Tag Archive for: Parenting

My husband and I had a little argument last week. It wasn’t a big deal, just one of those everyday disagreements. But you know what? Our four-year-old reacted in a surprising way.

He saw us arguing and got upset. So upset, in fact, that he pretended to punch my husband. When we asked him what was going on he said, “You two fighting makes me angry, and I want to fight. I choose Mom’s side. Attack Dad!” While I was slightly honored that he chose to defend me, it got me thinking about how our arguments affect our kids.

Experts have talked about this for a long time. They say that when parents argue in front of their kids, it can make the kids internalize the conflict.

A study done by the Journal of Family Psychology followed over 200 families for ten years. Guess what they found?

Kids who saw their parents argue a lot were more likely to experience anxiety, depression, and behavioral issues later in life. And it didn’t matter if the arguments got resolved or not. What mattered was how often and how intensely the parents argued.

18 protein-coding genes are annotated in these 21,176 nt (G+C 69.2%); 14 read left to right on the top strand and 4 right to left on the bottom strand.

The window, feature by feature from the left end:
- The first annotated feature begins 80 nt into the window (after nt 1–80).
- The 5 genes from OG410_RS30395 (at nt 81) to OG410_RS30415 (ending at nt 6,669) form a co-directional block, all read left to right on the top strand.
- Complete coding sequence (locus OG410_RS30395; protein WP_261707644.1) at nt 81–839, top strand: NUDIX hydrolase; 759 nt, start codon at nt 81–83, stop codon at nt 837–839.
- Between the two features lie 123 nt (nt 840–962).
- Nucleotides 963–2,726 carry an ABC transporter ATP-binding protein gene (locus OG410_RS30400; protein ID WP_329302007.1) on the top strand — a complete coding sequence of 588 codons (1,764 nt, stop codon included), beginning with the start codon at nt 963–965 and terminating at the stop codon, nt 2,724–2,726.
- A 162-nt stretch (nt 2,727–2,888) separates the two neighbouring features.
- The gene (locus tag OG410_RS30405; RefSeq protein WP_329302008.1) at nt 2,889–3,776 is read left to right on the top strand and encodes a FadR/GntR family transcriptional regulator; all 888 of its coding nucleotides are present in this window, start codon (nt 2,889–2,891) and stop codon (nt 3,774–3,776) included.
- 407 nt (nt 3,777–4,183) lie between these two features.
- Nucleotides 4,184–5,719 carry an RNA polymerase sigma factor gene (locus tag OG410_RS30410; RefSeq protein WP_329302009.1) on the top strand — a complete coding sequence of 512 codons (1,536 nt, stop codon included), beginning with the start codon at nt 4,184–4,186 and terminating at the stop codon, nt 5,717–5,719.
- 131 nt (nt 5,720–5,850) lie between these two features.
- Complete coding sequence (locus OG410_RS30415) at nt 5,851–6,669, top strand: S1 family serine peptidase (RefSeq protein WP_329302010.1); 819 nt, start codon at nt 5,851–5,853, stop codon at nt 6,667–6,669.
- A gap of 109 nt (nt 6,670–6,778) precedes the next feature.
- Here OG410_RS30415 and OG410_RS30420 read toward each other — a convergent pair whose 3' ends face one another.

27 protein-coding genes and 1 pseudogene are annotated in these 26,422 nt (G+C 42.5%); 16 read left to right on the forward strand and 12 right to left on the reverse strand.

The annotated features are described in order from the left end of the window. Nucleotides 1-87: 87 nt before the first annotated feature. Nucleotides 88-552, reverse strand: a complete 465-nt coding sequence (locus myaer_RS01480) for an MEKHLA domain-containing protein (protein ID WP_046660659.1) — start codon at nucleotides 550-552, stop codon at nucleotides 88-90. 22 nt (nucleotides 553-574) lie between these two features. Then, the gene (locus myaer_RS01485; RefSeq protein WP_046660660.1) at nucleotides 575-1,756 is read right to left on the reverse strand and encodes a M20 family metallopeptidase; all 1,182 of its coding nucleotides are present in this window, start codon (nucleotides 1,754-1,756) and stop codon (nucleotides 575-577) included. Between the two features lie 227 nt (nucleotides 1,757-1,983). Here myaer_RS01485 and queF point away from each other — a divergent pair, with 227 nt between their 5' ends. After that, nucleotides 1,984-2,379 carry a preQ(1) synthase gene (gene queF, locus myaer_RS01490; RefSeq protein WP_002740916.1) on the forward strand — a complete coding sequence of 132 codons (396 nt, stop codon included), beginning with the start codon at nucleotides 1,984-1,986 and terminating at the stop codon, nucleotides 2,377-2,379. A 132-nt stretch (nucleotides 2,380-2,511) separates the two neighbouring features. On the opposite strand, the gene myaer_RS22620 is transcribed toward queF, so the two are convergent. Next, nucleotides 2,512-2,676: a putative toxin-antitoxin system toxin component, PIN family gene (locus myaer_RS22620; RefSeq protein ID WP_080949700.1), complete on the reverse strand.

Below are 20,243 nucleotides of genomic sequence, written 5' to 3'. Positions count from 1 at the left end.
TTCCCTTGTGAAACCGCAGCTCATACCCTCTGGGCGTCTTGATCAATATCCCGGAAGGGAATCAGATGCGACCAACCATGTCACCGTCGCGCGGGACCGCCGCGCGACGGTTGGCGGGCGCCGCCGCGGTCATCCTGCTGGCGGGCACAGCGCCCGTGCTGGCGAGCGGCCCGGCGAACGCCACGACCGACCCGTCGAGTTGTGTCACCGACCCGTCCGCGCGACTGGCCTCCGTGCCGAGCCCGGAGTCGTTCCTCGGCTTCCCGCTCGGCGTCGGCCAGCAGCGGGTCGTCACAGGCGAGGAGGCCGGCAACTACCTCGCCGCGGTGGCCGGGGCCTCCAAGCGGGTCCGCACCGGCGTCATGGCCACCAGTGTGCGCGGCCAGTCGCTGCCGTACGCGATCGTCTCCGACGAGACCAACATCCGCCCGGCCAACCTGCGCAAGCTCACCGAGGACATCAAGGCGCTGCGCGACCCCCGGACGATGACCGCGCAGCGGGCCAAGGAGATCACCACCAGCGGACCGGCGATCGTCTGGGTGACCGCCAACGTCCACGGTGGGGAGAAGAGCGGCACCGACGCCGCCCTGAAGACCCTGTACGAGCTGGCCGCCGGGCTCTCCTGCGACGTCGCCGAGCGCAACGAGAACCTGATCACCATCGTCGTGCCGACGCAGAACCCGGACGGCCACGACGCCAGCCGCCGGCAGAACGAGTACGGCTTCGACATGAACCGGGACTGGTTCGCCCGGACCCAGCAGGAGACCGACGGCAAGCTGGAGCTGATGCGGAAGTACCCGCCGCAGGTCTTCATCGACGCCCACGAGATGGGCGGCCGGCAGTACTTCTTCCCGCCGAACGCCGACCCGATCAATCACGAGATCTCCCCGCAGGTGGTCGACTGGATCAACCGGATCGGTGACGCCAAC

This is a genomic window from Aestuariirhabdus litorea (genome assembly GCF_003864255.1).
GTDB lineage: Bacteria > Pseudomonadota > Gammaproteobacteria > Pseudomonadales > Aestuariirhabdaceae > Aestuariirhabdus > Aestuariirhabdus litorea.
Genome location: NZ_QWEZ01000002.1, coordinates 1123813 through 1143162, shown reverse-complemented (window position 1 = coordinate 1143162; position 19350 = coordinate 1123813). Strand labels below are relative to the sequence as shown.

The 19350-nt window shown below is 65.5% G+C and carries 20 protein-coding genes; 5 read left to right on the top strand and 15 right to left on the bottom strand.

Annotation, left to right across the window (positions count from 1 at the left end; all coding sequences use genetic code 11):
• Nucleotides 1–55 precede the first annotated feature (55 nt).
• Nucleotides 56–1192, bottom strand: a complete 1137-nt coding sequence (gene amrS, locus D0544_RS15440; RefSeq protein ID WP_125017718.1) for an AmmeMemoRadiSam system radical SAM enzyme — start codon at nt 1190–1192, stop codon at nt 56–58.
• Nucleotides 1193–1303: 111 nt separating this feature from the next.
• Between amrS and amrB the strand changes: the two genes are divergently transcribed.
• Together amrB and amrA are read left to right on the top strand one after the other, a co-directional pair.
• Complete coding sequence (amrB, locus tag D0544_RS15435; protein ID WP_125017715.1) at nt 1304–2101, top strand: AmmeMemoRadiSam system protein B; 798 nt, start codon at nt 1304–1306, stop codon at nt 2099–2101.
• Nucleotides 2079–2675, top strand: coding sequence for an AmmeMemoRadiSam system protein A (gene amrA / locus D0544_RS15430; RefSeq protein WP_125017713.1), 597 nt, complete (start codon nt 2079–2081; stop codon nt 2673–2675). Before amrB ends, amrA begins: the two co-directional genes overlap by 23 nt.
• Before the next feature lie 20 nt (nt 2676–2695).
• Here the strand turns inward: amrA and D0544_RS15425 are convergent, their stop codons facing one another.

Arguing at home can even make it hard for kids to do well in school. There was another study in the Journal of Child Development that found kids who hear their parents argue a lot have trouble paying attention in school. The stress caused by conflict between parents can make it harder for children to focus, absorb information, and give their full effort.

Here’s another thing: kids learn from their parents.

If parents yell or call names when they argue, their kids are likely to do the same. That’s what this famous psychologist called Dr. John Gottman says. He calls it “the conflict blueprint.” Basically, kids copy what they see their parents doing.

But it’s not all bad news. Parents can do things to make it better. First off, they need to realize that their arguments affect their kids. So, it’s important to try to solve arguments without shouting or fighting. Sometimes, talking to a professional can help, like going to therapy or taking parenting or marriage classes.

Making home a safe and happy place can help kids feel more secure. Spending time together as a family, talking openly, and making sure kids know they’re loved can all help. And if you think your arguments have already hurt your kids, it’s okay to talk to them about it. When a child feels tension between parents, they’ll internalize their emotions and often blame themselves. This is normal for children and should encourage parents to reach out to them with curiosity and reassure them of the love and safety in the family. 

As parents, we are role models for our kids. So, it’s important to be kind and respectful, even when we disagree. By doing that, we can help our kids grow up happy and healthy.